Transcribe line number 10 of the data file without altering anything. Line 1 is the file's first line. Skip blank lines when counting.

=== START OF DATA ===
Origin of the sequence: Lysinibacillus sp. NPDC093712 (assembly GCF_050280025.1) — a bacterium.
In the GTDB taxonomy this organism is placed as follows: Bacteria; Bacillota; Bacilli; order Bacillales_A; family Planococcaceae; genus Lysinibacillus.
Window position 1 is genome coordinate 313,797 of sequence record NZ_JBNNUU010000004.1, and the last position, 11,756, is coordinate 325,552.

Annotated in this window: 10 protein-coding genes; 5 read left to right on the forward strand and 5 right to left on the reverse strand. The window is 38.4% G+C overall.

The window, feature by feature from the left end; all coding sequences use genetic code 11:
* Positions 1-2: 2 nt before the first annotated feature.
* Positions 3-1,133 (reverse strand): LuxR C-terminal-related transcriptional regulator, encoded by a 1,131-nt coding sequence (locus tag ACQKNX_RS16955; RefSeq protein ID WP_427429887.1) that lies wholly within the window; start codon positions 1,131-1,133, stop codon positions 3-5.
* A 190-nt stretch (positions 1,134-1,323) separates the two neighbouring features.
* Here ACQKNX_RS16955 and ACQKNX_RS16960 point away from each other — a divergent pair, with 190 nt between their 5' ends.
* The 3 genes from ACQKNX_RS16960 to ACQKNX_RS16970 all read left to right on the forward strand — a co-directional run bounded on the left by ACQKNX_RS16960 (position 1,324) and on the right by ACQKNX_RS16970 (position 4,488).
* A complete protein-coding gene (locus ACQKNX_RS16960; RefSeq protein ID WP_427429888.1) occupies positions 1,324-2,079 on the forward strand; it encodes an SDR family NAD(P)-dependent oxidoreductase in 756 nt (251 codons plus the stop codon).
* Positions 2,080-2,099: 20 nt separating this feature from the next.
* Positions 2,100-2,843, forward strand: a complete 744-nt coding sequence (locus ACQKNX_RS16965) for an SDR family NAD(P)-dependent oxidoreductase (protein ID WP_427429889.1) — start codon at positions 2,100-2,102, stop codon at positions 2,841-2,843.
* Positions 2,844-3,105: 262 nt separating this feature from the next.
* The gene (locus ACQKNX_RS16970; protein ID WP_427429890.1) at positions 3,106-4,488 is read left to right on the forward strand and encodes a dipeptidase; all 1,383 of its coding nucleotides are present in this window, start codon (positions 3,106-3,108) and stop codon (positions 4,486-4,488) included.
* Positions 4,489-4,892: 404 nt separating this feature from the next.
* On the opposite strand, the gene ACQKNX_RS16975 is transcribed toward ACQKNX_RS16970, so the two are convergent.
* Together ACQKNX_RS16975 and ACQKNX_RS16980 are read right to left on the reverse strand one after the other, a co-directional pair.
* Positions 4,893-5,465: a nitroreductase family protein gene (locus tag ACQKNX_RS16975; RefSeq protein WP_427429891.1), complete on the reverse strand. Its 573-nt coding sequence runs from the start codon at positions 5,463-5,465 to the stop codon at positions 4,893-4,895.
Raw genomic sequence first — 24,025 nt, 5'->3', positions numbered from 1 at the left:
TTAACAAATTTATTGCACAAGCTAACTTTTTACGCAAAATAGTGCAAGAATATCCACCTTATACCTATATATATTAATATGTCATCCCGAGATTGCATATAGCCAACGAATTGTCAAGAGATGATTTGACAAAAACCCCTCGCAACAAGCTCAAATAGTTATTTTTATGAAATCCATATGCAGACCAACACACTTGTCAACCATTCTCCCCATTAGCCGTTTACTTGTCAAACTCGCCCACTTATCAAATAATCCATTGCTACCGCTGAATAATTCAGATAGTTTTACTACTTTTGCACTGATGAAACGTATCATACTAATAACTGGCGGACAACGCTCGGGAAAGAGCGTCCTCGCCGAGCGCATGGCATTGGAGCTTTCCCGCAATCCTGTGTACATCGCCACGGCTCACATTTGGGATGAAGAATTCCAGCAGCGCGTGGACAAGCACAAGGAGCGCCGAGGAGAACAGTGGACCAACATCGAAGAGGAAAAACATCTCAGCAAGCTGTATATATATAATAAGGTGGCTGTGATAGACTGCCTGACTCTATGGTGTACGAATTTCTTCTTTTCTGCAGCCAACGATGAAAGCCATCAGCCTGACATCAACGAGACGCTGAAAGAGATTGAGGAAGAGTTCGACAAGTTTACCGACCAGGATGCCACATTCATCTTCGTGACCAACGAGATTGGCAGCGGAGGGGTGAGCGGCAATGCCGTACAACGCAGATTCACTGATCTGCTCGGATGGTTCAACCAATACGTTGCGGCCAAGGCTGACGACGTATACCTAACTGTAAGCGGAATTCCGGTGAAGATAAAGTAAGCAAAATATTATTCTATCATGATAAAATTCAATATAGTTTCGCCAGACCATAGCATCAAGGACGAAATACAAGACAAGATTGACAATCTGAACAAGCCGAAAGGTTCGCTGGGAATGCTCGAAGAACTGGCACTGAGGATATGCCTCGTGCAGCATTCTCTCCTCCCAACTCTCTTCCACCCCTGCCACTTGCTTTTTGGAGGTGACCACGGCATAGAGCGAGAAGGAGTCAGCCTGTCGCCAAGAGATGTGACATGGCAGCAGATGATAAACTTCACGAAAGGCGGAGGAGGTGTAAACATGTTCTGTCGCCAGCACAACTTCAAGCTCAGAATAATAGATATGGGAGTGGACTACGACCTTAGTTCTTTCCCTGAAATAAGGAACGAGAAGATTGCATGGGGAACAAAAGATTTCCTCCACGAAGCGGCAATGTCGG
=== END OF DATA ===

* The 3 genes from ACQKNX_RS16960 to ACQKNX_RS16970 all read left to right on the forward strand — a co-directional run bounded on the left by ACQKNX_RS16960 (position 1,324) and on the right by ACQKNX_RS16970 (position 4,488).